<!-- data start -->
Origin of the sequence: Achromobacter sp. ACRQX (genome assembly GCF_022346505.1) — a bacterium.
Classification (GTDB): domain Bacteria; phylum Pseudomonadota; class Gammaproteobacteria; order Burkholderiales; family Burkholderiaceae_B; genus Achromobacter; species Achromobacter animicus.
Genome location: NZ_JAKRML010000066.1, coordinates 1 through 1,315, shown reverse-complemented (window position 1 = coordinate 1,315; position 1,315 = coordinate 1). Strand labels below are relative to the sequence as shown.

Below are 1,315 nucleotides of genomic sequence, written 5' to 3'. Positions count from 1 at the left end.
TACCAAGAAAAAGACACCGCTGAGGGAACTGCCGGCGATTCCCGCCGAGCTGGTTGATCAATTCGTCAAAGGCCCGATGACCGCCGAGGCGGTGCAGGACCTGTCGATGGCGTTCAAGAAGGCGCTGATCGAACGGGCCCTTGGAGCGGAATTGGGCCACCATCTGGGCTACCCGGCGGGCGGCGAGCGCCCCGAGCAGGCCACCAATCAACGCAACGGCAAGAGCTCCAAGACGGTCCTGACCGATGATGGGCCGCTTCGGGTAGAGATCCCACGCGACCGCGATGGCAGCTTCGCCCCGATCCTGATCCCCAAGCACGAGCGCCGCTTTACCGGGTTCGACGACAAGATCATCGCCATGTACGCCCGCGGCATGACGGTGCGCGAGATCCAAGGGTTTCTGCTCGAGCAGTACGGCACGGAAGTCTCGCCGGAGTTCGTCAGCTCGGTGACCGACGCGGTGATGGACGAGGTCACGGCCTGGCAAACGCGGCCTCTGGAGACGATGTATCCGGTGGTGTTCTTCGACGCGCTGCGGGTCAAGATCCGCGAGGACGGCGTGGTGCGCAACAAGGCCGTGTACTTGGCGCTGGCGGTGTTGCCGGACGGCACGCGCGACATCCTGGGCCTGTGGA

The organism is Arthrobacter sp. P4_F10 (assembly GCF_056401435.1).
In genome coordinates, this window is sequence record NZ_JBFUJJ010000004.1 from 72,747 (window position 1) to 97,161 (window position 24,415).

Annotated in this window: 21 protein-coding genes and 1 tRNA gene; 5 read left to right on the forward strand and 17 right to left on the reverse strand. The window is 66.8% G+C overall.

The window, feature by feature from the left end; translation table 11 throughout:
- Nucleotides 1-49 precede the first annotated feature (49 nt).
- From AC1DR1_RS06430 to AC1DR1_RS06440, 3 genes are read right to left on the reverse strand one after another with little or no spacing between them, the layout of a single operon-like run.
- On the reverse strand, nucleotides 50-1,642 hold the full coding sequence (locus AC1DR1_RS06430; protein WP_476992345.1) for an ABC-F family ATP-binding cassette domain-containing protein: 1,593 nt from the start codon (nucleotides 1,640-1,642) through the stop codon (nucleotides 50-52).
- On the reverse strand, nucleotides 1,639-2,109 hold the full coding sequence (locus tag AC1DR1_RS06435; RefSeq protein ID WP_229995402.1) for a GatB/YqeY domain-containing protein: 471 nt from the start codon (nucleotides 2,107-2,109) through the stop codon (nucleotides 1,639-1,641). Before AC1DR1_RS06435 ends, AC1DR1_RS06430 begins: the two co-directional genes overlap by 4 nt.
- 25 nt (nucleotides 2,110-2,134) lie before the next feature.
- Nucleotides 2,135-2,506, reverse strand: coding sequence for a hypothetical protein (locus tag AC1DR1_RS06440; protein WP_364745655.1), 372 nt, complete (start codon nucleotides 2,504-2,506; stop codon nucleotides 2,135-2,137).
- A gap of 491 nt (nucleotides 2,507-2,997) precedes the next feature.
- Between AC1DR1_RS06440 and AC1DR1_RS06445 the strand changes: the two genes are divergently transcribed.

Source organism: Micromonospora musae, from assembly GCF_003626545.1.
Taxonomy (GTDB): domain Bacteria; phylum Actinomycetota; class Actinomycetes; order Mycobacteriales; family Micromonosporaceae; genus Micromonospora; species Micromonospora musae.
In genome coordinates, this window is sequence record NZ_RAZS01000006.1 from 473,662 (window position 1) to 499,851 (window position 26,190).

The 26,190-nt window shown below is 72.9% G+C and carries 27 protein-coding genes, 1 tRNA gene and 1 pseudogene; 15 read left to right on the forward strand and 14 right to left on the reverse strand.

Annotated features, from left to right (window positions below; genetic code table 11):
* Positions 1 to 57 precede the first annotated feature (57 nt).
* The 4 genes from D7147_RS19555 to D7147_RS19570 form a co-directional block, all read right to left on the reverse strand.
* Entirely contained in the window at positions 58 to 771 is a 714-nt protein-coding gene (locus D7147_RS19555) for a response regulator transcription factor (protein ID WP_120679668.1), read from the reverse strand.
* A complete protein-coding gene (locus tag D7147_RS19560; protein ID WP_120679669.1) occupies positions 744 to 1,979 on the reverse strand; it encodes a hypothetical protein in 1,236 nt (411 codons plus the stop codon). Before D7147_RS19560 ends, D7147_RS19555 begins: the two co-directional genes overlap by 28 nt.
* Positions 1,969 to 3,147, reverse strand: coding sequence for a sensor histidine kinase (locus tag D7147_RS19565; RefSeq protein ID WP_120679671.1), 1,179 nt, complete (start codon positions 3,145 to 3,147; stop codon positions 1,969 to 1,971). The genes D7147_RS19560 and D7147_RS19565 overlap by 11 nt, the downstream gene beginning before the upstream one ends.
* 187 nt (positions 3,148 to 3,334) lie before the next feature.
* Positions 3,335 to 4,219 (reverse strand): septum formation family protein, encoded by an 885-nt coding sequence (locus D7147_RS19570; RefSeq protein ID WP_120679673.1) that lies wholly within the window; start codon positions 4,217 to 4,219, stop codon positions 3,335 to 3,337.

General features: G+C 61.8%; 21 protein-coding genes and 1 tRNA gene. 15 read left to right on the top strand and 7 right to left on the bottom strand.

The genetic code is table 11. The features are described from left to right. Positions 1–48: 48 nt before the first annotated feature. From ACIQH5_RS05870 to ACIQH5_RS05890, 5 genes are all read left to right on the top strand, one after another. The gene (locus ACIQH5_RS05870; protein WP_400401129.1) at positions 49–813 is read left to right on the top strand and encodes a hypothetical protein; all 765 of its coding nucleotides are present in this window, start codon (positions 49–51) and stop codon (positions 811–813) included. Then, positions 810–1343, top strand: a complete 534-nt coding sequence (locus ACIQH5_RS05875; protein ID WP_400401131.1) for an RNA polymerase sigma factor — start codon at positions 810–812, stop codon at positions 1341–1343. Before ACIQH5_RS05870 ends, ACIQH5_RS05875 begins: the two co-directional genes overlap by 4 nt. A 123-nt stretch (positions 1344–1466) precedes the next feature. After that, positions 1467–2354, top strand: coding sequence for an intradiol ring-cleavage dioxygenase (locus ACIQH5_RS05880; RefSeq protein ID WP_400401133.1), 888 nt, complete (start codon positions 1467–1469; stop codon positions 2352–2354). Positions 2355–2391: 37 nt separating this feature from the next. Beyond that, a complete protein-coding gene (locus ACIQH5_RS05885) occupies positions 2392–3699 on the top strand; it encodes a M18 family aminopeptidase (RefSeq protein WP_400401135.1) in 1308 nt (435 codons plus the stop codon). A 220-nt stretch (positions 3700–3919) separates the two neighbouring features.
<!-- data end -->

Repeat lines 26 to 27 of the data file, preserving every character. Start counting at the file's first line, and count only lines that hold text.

* A complete protein-coding gene (locus tag D7147_RS19560; protein ID WP_120679669.1) occupies positions 744 to 1,979 on the reverse strand; it encodes a hypothetical protein in 1,236 nt (411 codons plus the stop codon). Before D7147_RS19560 ends, D7147_RS19555 begins: the two co-directional genes overlap by 28 nt.
* Positions 1,969 to 3,147, reverse strand: coding sequence for a sensor histidine kinase (locus tag D7147_RS19565; RefSeq protein ID WP_120679671.1), 1,179 nt, complete (start codon positions 3,145 to 3,147; stop codon positions 1,969 to 1,971). The genes D7147_RS19560 and D7147_RS19565 overlap by 11 nt, the downstream gene beginning before the upstream one ends.